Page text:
By Alan S. Hale, Kenora Daily MIner and News
Treaty 3 First Nations, along with their counterparts in Anishinaabe Aski and Robinson Superior, are being called upon to state their support publicly for working with aboriginal youth to create a five-year plan to address several different issues facing First Nations communities.
The call to action is contained in the 2014 Feathers of Hope report which is an expansive document created after discussions at a three-day aboriginal youth forum organized by the Office of the Provincial Advocate for Children an Youth held in Thunder Bay.
The report, which was first revealed publicly on Monday, calls for a plan to deal with several issues identified by the youth who attended the conference as being important to the future of First Nation communities.
These issues include dealing with the lingering effects of residential schools, working to dispel myths about aboriginal people, addressing the epidemic of youth suicide, fighting corruption and increasing accountability in First Nations government, providing better mental health services, increasing access to sport, improving child welfare, reducing alcohol and drug abuse, and providing quality education.
The report goes into great detail on what the youth participants see as the problems and possible solutions to these problems, but they are making a direct call on their communities and their collective organizations such as the Treaty 3 Grand Council to agree to begin work on the five-year plan right away. In fact, the report calls for Treaty 3 to give its sign of support within 60 days.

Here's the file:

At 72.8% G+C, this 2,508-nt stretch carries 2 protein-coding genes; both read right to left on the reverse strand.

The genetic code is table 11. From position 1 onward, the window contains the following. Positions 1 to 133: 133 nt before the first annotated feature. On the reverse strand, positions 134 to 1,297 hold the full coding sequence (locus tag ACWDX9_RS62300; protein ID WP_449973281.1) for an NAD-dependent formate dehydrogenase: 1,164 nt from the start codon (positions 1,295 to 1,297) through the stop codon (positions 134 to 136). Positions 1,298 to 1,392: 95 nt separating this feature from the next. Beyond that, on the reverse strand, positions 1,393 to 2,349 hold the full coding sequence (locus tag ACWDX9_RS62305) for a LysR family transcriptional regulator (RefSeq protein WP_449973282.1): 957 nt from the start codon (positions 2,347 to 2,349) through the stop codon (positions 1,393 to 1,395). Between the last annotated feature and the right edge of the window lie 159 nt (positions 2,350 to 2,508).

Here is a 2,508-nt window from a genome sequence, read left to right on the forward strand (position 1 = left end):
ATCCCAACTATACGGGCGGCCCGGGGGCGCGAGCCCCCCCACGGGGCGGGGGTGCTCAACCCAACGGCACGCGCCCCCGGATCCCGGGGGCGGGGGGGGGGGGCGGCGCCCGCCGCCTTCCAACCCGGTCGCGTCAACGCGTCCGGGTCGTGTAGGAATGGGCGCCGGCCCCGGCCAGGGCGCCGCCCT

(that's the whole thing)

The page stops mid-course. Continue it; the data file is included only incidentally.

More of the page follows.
Once they have Northern Ontario First Nations on board, the report says a formal body will be formed to bring together representatives from the communities, the youth and the federal and provincial governments to begin work on a plan which must contain specific, achievable goals.
Once the plan is created, the youth want five of their number to be hired to help oversee its implementation over the next five years.
No one at the Treaty 3 Grand council was available to comment on the report or its goal of a five-year plan to address issues which have plagued aboriginal communities for decades. But the call to action is receiving support from Northern Ontario regional chief Stan Beardy.
“This report with directives and recommendations directly from the youth is an important step in shaping our future, creating opportunities and addressing the suicide crisis that is plaguing our communities,” Chief Beardy said.
“I welcome the work the youth put into this report and now I urge the provincial and federal government of Canada to work with our First Nation leaders and our youth to help make this report a reality.”